The British Columbia Court of Appeal, overturning a Supreme
Court Judge's decision, held that an executive with an "at
will" employment contract with a US company was also an
employee of the Canadian subsidiary, and was therefore entitled to
reasonable notice of termination in accordance with Canadian law.
The "at will" employment agreement was unenforceable as
it constituted an invalid attempt to contract out of Employment
Standards legislation. The employee was therefore entitled to
reasonable notice of termination at common law.
This decision provides a strong reminder to US companies doing
business in Canada, that employment agreements must be carefully
drafted to avoid running afoul of Canadian legislation or
triggering an obligation to provide reasonable notice of
termination (or incur significant damages for failure to do
In Stanley v. Advertising Directory Solutions Inc. and
Verison Information Services Inc. (August 16, 2012), the Court
of Appeal held that the plaintiff's "at will"
employment contract with the US company, Verison Information
Services Inc., was invalid as the plaintiff was also employed by
the Canadian subsidiary, Advertising Directory Solutions Inc.
Because the employment agreement did not meet the minimum standards
of the Employment Standards Act, the plaintiff was
entitled to reasonable notice of termination at common law. In
Canada, such notice can range up to two years, depending on the
employee's length of service, age, position with the company,
and the likelihood of obtaining comparable replacement employment.
Damages are awarded on a total compensation basis where reasonable
notice is not provided.
The plaintiff, Stanley, was originally employed with the
Canadian company. It was subsequently acquired by Verison and Ms.
Stanley was offered employment with the US parent. She entered into
an "at will" employment agreement as Director-
International Finance. The employment agreement provided for her
"assignment in Canada", working with the Canadian
Upon taking up her duties in Canada, Ms. Stanley was put on the
subsidiary's payroll and paid in Canadian funds, with her
salary adjusted for the exchange rate and tax implications. Verison
argued that this arrangement was for administrative convenience
only. Ms. Stanley was enrolled in the Dominion pension plan and
benefits plans. She was terminated from her employment when Verison
sold the shares of Dominion to an affiliate of Bain Capital. She
rejected an offer of severance and sued for wrongful dismissal.
The trial judge dismissed the claim holding that for the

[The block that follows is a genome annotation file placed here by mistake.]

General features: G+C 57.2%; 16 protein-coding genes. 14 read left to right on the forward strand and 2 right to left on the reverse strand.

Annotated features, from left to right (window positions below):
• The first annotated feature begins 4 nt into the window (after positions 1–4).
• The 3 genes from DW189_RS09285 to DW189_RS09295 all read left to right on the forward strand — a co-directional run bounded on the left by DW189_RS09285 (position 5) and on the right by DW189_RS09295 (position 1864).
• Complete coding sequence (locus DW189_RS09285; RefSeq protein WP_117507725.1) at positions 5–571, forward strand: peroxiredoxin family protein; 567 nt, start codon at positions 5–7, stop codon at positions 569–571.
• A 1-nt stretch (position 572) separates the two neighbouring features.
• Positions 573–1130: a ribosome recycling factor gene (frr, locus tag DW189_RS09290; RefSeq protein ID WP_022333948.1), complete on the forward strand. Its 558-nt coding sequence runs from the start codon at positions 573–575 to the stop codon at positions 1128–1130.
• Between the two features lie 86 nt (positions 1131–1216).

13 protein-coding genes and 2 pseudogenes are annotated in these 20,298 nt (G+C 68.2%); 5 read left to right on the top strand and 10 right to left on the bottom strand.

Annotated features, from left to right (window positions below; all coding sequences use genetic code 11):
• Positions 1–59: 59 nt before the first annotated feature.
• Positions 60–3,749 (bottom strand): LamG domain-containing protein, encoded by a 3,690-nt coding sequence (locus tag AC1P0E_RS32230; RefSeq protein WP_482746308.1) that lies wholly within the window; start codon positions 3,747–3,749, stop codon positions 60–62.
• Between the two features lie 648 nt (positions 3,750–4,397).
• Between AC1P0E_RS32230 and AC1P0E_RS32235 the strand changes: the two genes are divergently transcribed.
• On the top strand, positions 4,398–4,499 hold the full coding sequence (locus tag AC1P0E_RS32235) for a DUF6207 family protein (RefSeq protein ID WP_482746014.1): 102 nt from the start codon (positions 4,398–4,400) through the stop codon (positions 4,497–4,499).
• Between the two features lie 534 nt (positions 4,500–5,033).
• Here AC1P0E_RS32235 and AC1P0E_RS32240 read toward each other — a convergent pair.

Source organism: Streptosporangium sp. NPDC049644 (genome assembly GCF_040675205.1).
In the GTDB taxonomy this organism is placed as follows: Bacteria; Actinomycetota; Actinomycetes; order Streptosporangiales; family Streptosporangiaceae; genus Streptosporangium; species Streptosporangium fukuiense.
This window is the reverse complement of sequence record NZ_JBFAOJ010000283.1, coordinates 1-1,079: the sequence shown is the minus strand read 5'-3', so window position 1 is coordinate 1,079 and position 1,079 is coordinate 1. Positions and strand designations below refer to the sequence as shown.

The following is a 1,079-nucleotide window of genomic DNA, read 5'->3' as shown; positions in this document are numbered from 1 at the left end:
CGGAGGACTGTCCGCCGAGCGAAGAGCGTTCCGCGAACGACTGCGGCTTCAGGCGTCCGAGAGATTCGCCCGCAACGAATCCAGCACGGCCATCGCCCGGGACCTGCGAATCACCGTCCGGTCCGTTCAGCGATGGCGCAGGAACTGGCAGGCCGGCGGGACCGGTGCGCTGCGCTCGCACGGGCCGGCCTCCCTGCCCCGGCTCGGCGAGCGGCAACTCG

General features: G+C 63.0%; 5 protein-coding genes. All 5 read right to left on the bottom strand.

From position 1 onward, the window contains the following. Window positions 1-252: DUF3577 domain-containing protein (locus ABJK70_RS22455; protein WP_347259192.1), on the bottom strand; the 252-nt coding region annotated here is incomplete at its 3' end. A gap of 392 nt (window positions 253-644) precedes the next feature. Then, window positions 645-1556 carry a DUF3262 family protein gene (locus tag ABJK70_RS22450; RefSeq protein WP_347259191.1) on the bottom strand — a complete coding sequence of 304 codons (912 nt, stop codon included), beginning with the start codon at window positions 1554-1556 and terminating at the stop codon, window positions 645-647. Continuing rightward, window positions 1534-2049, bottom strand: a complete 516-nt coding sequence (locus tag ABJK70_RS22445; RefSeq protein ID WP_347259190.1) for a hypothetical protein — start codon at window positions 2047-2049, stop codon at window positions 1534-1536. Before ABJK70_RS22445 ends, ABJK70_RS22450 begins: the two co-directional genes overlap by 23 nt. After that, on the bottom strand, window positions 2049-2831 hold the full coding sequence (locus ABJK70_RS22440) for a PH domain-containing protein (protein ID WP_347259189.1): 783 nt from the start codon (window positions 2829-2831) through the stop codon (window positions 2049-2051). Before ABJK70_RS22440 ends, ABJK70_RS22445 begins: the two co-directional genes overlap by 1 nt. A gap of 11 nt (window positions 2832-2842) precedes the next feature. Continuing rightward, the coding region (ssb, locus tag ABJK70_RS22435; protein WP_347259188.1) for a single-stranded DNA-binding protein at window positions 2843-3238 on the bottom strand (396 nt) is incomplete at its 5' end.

purposes of salary, entitlement to short term incentives and notice
of termination, the parties had agreed that the plaintiff would be
treated as an employee of Verison, but that for other purposes she
was employed by Dominion. The Court of Appeal rejected that
analysis and held that an employee may be employed by more than one
employer, who might both be liable for wrongful dismissal. It was
not necessary, said the court, to determine whether Ms. Stanley was
an employee of Verison because on the evidence she was an employee
of Dominion as defined in the Employment Standards Act:
"a person... entitled to wages for work performed for
another". That being so, she was entitled to the minimum
notice requirements of the Employment Standards Act (which
in British Columbia scales up from two weeks to eight weeks of
notice). Because her "at will" employment agreement was
inconsistent with the legislation and therefore void, she was
entitled to reasonable notice at common law.
The Court held that the proper consideration was not the
employment agreement detailing the terms of her assignment to
Canada, but rather her relationship with the Canadian subsidiary.
The issue was whether she was employed by Dominion within the
meaning of the Employment Standards legislation. Because
the court answered that question affirmatively, the plaintiff was
entitled to reasonable notice at common law (referred back to the
trial judge for assessment) as the attempt to contract out of
minimum notice by agreeing to "at will" employment was
invalid. The plaintiff was also entitled to a declaration that
stock options which formed part of her compensation would expire 5
years after the notice period rather than from the date of
US employers who assign employees to work in Canada must
consider whether they are establishing an employment relationship
with the Canadian subsidiary and, if so, ensure that agreements are
in compliance with minimum standards legislation.
The content of this article is intended to provide a general
guide to the subject matter. Specialist advice should be sought
about your specific circumstances.
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